stay loyal and buy more. This, in turn, means greater long-run returns for the firm. Here, we discuss the outcomes of creating customer value: customer loyalty and retention, share of market and share of customer, and customer equity. Creating Customer Loyalty and Retention Good customer relationship management creates customer satisfaction. In turn, satisfied customers remain loyal and talk favourably to others about the company and its products. Studies show big differences in the loyalty of customers who are less satisfied, somewhat satisfied, and completely satisfied. Even a slight drop from complete satisfaction can create an enormous drop in loyalty. Thus, the aim of customer relationship management is to create not only customer satisfaction but also customer delight. Keeping customers loyal makes good economic sense. Loyal customers spend more and stay around longer. Research also shows that it’s five times cheaper to keep an old customer than acquire a new one. Conversely, customer defections can be costly. Losing a customer means losing more than a single sale. It means losing the entire stream of purchases that the customer would make over a lifetime of patronage. Growing Share of Customer Beyond simply retaining good customers to capture customer lifetime value, good customer relationship management can help marketers increase their share of customer—the share they get of the customer’s purchasing in their product categories. Thus, banks want to increase “share of wallet.” Supermarkets and restaurants want to get more
“share of stomach.” Car companies want to increase “share of garage,” and airlines want greater “share of travel.” To increase share of customer, firms can offer greater variety to current customers. Or they can create programs to cross-sell and up-sell in order to market more products and services to existing customers. Building Customer Equity We can now see the importance of not only acquiring customers but also keeping and growing them. After all, the value of a company comes from the value of its current and future customers. Customer relationship management therefore takes a long-term view: Companies want not only to create profitable customers but also to “own” them for life, earn a greater share of their purchases, and capture their customer lifetime value. What is Customer Equity? The ultimate aim of customer relationship management is to produce high customer equity. Customer equity is the total combined customer lifetime values of all the company’s current and potential customers. As such, it’s a measure of the future value of the company’s customer base. Clearly, the more loyal the firm’s profitable customers, the higher its customer equity. Customer equity may be a better measure of a firm’s performance than current sales or market share. Whereas sales and market share reflect the past, customer equity suggests the future.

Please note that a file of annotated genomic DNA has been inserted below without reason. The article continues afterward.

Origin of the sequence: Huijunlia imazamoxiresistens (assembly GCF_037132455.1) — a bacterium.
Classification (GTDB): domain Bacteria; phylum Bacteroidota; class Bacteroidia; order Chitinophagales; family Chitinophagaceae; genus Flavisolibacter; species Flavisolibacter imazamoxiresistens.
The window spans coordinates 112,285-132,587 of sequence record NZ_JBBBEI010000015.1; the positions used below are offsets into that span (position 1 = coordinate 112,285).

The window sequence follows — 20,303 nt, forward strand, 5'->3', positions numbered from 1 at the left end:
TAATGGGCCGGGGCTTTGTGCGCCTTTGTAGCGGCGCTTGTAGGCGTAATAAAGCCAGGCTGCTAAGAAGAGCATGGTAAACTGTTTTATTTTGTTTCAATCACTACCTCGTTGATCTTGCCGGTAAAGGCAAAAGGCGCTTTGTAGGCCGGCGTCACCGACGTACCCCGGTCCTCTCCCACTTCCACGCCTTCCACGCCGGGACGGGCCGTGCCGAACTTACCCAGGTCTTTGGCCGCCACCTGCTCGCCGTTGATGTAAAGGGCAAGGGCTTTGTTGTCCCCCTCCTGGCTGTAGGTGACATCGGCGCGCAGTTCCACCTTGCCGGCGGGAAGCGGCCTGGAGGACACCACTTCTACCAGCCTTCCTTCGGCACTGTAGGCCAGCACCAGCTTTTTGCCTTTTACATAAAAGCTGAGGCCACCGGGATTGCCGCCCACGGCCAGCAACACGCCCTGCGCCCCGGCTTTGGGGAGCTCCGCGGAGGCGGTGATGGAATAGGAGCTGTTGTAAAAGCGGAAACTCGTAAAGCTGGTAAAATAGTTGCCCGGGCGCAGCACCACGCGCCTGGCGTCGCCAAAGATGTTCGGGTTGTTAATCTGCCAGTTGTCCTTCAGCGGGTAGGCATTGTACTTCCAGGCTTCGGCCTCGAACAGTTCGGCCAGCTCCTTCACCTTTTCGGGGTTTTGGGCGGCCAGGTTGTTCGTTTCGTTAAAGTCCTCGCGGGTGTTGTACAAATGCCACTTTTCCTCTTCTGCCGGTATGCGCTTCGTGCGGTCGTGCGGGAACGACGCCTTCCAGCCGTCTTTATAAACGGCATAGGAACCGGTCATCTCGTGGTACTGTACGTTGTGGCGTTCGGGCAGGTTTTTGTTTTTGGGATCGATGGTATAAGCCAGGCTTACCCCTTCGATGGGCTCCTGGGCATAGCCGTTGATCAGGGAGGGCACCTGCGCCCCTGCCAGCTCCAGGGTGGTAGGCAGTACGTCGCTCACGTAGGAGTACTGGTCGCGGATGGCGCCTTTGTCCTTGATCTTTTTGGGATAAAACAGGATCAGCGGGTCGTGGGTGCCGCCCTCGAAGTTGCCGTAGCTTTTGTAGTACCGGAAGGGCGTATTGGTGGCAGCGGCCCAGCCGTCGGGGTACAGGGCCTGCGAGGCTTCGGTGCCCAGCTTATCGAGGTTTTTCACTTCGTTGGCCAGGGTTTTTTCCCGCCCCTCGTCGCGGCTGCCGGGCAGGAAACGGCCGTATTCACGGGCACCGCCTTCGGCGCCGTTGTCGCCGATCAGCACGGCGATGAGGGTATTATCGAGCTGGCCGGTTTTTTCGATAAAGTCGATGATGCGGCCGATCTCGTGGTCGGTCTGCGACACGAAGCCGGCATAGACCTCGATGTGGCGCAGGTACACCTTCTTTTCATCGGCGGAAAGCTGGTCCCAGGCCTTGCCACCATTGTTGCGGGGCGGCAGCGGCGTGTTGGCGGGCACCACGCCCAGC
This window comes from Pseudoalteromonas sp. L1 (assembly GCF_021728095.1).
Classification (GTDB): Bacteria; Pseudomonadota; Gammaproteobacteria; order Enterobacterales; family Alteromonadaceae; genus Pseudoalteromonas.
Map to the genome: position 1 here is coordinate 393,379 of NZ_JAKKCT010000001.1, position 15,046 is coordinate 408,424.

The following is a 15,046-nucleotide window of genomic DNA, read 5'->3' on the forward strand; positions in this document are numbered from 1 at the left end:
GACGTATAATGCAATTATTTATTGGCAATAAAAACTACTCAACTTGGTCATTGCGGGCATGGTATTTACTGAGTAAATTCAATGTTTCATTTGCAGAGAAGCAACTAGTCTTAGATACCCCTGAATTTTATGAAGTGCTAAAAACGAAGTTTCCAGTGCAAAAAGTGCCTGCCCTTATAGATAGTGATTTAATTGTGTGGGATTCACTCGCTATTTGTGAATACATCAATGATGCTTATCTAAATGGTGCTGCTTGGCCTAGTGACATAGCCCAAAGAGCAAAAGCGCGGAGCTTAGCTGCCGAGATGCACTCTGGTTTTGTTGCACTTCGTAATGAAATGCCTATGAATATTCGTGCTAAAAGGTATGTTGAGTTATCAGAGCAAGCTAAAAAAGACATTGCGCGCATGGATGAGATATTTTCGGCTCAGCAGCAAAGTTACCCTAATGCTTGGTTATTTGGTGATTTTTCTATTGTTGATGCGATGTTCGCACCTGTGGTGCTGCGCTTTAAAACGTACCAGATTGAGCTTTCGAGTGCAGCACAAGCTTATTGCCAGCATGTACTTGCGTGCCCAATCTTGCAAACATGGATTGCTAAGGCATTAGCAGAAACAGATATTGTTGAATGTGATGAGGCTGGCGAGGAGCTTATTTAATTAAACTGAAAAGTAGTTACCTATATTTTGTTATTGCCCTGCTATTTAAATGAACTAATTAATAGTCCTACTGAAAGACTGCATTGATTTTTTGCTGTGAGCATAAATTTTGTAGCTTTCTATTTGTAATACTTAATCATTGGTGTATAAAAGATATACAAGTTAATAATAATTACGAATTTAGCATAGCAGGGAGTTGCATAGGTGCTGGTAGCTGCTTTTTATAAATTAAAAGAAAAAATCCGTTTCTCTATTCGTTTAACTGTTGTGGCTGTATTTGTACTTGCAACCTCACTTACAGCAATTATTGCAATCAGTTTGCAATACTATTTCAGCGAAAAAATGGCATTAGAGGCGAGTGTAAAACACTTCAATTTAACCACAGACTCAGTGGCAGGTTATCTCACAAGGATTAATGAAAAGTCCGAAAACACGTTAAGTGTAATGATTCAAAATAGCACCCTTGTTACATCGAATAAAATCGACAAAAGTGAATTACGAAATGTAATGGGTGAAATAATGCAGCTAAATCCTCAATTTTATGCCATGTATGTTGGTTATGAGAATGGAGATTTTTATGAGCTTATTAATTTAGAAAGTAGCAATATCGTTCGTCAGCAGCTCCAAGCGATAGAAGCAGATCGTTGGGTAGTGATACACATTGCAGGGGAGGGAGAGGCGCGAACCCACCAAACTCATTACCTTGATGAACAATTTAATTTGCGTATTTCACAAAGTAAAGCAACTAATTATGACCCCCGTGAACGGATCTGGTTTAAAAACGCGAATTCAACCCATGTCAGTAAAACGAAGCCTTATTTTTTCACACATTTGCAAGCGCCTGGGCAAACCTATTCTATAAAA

- Spring '15
- Marketing, Customer relationship management